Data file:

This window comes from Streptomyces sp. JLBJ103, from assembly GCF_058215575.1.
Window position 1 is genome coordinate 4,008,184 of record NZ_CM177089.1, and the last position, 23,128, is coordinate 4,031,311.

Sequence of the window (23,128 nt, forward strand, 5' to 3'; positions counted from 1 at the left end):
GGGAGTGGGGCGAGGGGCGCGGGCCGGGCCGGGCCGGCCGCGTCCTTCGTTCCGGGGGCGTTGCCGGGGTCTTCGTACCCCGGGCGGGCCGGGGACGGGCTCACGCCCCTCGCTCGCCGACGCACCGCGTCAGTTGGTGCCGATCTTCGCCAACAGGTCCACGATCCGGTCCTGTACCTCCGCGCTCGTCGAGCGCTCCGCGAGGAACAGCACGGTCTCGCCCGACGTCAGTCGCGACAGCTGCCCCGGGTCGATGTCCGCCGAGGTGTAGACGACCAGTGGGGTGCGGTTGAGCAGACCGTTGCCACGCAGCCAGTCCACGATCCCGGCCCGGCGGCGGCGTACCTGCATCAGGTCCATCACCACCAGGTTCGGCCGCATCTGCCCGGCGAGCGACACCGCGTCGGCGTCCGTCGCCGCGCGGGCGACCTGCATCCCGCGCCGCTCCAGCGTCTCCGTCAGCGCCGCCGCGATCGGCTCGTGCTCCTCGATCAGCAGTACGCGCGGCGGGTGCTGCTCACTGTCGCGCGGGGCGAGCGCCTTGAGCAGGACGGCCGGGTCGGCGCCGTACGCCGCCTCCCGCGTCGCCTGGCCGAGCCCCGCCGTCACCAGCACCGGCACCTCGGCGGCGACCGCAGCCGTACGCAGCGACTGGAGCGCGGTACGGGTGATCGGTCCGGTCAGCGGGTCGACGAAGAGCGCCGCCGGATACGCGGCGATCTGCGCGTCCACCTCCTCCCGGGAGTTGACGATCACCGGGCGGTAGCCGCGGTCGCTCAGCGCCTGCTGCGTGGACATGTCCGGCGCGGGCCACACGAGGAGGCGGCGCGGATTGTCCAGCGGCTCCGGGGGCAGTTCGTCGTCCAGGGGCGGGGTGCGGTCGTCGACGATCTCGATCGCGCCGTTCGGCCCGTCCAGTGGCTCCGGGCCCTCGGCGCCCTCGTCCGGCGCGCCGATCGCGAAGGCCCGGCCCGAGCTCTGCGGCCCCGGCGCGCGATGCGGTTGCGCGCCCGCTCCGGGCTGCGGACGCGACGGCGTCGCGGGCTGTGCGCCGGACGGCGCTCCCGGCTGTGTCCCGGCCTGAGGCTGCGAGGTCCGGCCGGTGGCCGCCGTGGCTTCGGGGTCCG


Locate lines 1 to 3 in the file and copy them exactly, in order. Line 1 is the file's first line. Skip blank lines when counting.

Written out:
This window comes from Streptomyces sp. JLBJ103, from assembly GCF_058215575.1.
Window position 1 is genome coordinate 4,008,184 of record NZ_CM177089.1, and the last position, 23,128, is coordinate 4,031,311.

Sequence of the window (23,128 nt, forward strand, 5' to 3'; positions counted from 1 at the left end):